Eva Tseng – Four PoemsEva Tseng
Four PoemsOde to a 20-Foot Steinway Concert Grand Piano
Nights awake I think of you
r curious three-legged body, resting
in stately silence, a concert hall
full! of sound, like a secret with(in you. Oh
how the vaporous night breeds the most potent of longings!
I can see the sheen of your smooth
I can taste your scent of wood and varnish, intoxicating.
I want to run
my hands along the hard
curves of your body, shameless as the un-
thinking gentleman trailing absent
fingerprints on an auto
show Ferrari—fingerprints soon
to be buffed away by some poor worker
whose task is endless.
I want to throw open all your doors: your polish-
ed hood with its magnificent hump,
tinkly strings of steel
maturing to brass, thick and rich.
then the final silence—to be broken gently, like unfolding
hands in prayer.
the blanket off your smile with an ardent arc
of the arm, sending red cloth in rippling flight
into a heap
off your treble end. Then I will play you—
though better hands have done it before.
I will tremble
with anxiety and desire. Perhaps
I will only manage an A-flat major chord,
winding from the lowest
lows to their overtones—Chopin’s
notion of amorous disaster.Uncertainty
Pleased to see you—your hair is ravish-
ing and your fingers delic-
ious. It’s true I become mawkish
in your absence, dull and bored as a school of gray fish.
Reluctantly I furnish
my life with distractions, devour Miss-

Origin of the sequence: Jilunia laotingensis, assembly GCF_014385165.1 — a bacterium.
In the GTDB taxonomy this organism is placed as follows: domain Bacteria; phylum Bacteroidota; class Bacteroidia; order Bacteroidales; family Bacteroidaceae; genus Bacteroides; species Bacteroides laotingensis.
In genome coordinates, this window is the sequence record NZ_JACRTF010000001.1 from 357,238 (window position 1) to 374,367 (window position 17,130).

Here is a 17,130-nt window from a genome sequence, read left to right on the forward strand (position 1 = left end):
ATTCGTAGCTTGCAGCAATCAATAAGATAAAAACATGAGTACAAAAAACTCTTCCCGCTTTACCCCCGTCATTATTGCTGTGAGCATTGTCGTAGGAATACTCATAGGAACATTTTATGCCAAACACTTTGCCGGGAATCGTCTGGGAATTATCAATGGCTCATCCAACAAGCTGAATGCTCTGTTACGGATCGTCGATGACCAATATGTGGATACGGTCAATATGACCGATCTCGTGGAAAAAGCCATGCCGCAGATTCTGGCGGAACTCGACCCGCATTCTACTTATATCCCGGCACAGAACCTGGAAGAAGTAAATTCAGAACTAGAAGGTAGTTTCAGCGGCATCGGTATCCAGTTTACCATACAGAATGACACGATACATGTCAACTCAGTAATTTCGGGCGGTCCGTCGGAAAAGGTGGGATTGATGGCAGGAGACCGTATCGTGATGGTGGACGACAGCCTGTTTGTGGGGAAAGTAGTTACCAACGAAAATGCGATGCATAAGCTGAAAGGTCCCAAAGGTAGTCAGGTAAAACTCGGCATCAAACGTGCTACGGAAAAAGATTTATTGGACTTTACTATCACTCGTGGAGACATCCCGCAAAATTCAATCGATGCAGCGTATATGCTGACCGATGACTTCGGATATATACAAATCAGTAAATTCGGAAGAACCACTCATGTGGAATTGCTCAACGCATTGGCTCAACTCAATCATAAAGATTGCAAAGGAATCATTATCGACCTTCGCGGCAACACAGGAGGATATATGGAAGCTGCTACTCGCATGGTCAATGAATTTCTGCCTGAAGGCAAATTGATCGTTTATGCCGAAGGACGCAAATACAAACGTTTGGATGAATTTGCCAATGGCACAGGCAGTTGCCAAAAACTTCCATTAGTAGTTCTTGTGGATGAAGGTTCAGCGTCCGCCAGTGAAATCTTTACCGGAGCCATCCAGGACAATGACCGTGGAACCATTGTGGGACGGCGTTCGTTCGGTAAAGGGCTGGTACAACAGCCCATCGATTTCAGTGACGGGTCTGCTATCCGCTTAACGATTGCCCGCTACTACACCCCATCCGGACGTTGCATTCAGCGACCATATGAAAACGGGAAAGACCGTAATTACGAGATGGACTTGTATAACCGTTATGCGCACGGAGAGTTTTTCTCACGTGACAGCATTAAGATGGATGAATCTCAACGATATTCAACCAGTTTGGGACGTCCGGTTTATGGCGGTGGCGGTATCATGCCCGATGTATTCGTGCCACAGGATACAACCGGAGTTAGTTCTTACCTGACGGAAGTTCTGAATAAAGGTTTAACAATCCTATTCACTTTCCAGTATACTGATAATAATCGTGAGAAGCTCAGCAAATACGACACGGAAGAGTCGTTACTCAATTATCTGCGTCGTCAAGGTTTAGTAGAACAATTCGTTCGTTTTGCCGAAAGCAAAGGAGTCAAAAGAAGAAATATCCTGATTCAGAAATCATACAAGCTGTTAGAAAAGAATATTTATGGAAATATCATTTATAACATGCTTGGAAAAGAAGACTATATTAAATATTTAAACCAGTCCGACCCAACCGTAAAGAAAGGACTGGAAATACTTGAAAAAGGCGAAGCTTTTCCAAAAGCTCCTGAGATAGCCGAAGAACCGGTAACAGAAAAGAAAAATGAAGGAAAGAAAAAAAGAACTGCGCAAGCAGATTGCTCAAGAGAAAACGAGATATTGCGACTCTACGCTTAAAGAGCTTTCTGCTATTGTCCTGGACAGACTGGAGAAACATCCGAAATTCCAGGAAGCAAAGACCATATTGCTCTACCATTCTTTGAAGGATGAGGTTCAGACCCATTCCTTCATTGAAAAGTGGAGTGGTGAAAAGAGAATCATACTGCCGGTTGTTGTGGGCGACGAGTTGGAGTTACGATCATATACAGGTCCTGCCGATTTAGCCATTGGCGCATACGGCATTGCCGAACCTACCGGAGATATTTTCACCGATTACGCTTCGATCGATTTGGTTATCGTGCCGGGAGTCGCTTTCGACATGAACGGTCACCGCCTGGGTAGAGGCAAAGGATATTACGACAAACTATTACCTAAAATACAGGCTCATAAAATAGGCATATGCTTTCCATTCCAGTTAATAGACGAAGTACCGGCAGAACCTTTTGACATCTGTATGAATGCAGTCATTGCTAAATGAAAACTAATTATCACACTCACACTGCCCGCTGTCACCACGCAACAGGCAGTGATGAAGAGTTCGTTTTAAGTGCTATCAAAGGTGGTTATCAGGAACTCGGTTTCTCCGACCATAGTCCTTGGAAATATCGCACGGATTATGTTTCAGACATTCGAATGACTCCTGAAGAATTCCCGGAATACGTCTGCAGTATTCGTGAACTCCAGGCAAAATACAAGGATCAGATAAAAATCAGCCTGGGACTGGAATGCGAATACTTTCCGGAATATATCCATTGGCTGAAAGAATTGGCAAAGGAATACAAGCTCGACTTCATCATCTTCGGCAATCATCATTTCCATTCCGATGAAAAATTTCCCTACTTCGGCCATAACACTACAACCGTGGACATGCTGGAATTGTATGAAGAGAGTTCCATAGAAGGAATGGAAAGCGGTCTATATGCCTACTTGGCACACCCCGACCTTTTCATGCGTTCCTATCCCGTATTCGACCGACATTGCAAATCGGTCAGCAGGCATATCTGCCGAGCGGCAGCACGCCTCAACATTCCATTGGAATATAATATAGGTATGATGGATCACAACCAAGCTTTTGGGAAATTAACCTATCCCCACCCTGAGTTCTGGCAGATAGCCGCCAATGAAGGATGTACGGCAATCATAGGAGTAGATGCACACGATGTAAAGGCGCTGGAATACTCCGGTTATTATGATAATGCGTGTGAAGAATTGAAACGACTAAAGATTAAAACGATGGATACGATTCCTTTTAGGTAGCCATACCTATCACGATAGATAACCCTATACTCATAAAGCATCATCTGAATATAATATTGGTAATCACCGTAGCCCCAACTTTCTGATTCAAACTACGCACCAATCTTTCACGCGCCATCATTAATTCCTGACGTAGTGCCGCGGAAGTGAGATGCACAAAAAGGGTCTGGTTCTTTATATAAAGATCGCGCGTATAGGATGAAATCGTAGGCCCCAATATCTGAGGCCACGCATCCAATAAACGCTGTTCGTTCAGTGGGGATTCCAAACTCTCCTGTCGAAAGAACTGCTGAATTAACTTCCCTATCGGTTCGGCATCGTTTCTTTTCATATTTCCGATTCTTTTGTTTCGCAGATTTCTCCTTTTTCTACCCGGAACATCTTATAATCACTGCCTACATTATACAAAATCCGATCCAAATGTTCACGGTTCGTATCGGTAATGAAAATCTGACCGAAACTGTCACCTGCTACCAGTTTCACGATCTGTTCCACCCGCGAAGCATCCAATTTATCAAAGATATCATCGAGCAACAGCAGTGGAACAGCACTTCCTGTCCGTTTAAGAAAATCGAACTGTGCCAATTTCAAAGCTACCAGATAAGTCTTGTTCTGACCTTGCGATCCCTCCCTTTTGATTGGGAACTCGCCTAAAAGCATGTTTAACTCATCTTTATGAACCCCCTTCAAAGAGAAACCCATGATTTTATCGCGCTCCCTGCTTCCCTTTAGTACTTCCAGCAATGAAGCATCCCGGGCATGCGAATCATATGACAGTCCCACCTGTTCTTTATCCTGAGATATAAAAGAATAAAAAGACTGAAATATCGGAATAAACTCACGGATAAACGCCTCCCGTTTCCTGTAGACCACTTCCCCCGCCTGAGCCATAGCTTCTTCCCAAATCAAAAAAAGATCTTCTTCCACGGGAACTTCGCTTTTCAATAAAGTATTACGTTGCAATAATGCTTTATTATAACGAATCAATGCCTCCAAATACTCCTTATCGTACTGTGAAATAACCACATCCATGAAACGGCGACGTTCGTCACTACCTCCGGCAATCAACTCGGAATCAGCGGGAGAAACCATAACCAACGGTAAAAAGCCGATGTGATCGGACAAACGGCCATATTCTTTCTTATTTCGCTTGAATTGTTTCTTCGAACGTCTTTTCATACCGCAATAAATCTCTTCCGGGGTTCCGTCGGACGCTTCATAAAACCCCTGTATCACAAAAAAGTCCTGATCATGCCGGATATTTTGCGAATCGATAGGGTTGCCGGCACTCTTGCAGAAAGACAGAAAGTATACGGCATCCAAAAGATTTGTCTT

ion burritos while watching the demolit-
ion of sidewalks by small, garish
At night I sh-Inertia: The Kiss
ower alone, polish
away lather from skin like the residue of a Danish
pastry, gaze with dismay at my stylish
fingers (their touch not yours)—I extinguish
the spray and crawl into the soft, lavish
cove of my bed, where mostly I lie* awake and wish
you were here, among other thoughts not fit to be publish-
in my dream* * * *
I cannot move
to meet you:
inertia: the kiss
there is no turn-
The girl is on a plane:
this is not unusual, but nearly always difficult.
Ah, the romance of being whisked away! Miles
into the air with the lilting desire of some bird
whose feathers ruffle with sudden height.
But the loss of gravity is distressing to her now.
She presses her nose into the ridiculous
airplane window. Her desire is vast
& carnal. The metal bird that contains her
dips low, teasing, grazes the island lengthwise:
the meaning of the Empire State Building
is not easily mistaken.
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